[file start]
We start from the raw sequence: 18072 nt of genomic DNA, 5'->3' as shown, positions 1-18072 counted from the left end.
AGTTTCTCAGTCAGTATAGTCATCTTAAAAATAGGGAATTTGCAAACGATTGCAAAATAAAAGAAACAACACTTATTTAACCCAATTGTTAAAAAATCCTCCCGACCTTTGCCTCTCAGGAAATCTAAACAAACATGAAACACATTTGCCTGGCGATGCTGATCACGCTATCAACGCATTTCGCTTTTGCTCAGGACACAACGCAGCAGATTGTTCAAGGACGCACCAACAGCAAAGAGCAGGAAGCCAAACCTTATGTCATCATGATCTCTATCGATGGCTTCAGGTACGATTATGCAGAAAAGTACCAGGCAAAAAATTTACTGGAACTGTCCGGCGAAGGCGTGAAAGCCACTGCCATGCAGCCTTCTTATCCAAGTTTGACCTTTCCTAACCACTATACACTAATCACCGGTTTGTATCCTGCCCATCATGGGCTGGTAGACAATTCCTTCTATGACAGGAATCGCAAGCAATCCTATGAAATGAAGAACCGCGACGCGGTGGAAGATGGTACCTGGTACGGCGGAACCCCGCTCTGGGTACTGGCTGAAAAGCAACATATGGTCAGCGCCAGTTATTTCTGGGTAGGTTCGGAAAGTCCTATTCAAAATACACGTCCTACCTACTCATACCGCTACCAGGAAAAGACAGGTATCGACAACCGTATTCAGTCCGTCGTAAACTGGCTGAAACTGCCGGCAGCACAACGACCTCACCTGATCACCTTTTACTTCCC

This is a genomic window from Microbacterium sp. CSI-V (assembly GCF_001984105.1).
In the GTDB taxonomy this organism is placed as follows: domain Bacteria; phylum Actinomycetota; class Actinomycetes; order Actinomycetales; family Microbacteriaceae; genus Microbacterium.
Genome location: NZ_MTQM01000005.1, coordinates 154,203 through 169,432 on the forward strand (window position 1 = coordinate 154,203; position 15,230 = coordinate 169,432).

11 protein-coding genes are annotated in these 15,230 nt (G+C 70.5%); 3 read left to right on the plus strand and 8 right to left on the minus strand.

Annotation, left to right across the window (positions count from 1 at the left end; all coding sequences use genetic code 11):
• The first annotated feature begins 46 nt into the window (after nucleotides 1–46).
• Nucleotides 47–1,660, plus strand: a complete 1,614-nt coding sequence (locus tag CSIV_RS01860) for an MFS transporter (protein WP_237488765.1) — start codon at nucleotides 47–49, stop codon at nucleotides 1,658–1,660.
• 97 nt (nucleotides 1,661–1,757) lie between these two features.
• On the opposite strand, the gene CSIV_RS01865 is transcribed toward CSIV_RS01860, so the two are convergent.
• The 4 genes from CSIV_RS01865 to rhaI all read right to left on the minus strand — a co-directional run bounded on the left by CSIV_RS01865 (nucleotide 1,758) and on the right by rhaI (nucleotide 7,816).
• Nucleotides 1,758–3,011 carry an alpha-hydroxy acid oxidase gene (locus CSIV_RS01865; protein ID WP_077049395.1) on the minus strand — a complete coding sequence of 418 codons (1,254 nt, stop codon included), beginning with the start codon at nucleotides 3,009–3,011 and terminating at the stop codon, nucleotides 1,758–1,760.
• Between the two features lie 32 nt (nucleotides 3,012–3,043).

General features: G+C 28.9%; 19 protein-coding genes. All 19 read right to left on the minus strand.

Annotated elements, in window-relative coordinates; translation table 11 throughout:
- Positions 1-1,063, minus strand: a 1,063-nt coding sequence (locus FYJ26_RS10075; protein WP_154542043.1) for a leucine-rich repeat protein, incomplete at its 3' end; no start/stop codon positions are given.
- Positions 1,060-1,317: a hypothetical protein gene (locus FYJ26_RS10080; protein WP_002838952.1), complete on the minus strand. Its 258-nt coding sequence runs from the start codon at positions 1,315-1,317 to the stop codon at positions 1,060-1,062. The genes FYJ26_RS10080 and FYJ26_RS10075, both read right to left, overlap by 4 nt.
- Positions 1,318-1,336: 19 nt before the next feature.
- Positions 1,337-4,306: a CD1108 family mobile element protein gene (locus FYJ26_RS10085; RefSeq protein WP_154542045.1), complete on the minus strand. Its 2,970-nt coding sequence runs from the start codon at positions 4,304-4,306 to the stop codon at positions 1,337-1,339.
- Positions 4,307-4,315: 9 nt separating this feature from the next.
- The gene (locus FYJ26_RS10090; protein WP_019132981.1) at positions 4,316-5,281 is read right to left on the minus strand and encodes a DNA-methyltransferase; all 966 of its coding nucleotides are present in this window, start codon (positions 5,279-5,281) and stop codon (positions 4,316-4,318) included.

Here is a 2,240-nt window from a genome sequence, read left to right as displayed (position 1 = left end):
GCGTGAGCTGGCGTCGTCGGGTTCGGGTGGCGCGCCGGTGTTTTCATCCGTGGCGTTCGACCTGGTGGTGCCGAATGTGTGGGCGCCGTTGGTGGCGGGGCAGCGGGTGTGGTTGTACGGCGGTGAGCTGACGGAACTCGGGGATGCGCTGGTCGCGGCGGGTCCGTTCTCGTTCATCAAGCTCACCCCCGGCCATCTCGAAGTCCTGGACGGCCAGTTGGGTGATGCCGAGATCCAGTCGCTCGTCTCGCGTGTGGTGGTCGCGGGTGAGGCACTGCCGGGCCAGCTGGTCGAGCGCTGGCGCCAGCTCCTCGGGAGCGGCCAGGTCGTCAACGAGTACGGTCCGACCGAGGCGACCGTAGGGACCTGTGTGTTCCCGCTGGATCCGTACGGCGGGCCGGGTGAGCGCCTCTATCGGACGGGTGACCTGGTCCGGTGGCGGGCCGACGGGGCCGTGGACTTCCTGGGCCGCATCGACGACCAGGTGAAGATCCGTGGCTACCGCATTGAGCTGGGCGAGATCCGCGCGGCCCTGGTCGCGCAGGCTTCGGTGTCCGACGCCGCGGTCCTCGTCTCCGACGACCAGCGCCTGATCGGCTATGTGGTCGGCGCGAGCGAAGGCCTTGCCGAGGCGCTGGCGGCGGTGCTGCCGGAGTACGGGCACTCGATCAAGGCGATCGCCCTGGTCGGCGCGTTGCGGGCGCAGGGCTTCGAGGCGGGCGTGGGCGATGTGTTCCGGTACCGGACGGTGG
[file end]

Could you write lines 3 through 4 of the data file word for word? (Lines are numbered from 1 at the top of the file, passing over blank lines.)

This is a genomic window from Microbacterium sp. CSI-V (assembly GCF_001984105.1).
In the GTDB taxonomy this organism is placed as follows: domain Bacteria; phylum Actinomycetota; class Actinomycetes; order Actinomycetales; family Microbacteriaceae; genus Microbacterium.